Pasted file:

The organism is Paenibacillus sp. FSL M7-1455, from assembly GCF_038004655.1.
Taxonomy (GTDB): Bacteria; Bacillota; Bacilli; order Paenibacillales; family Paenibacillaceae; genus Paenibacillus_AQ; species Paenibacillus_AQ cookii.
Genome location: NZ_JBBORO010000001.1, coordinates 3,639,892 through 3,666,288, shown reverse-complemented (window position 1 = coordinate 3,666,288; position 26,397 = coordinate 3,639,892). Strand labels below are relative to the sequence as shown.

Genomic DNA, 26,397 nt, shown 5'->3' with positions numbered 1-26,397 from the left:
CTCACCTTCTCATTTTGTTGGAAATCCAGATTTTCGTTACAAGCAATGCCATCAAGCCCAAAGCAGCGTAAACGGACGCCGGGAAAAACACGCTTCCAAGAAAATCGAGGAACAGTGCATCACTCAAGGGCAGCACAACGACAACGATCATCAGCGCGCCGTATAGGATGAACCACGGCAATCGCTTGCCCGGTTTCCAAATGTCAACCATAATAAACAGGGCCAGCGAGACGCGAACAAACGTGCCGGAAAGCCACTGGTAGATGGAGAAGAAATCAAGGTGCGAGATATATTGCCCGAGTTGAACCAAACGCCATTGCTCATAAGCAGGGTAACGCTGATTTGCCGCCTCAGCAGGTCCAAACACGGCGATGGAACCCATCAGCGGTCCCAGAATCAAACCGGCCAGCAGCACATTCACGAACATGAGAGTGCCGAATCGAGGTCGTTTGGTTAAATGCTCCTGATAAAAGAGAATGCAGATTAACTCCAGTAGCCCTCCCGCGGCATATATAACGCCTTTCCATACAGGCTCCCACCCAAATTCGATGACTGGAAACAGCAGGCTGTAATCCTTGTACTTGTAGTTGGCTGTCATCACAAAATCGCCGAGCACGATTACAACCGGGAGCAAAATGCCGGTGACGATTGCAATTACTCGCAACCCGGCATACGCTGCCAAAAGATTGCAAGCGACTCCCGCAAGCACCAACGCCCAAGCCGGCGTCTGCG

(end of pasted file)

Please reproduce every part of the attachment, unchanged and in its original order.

The organism is Paenibacillus sp. FSL M7-1455, from assembly GCF_038004655.1.
Taxonomy (GTDB): Bacteria; Bacillota; Bacilli; order Paenibacillales; family Paenibacillaceae; genus Paenibacillus_AQ; species Paenibacillus_AQ cookii.
Genome location: NZ_JBBORO010000001.1, coordinates 3,639,892 through 3,666,288, shown reverse-complemented (window position 1 = coordinate 3,666,288; position 26,397 = coordinate 3,639,892). Strand labels below are relative to the sequence as shown.

Genomic DNA, 26,397 nt, shown 5'->3' with positions numbered 1-26,397 from the left:
CTCACCTTCTCATTTTGTTGGAAATCCAGATTTTCGTTACAAGCAATGCCATCAAGCCCAAAGCAGCGTAAACGGACGCCGGGAAAAACACGCTTCCAAGAAAATCGAGGAACAGTGCATCACTCAAGGGCAGCACAACGACAACGATCATCAGCGCGCCGTATAGGATGAACCACGGCAATCGCTTGCCCGGTTTCCAAATGTCAACCATAATAAACAGGGCCAGCGAGACGCGAACAAACGTGCCGGAAAGCCACTGGTAGATGGAGAAGAAATCAAGGTGCGAGATATATTGCCCGAGTTGAACCAAACGCCATTGCTCATAAGCAGGGTAACGCTGATTTGCCGCCTCAGCAGGTCCAAACACGGCGATGGAACCCATCAGCGGTCCCAGAATCAAACCGGCCAGCAGCACATTCACGAACATGAGAGTGCCGAATCGAGGTCGTTTGGTTAAATGCTCCTGATAAAAGAGAATGCAGATTAACTCCAGTAGCCCTCCCGCGGCATATATAACGCCTTTCCATACAGGCTCCCACCCAAATTCGATGACTGGAAACAGCAGGCTGTAATCCTTGTACTTGTAGTTGGCTGTCATCACAAAATCGCCGAGCACGATTACAACCGGGAGCAAAATGCCGGTGACGATTGCAATTACTCGCAACCCGGCATACGCTGCCAAAAGATTGCAAGCGACTCCCGCAAGCACCAACGCCCAAGCCGGCGTCTGCG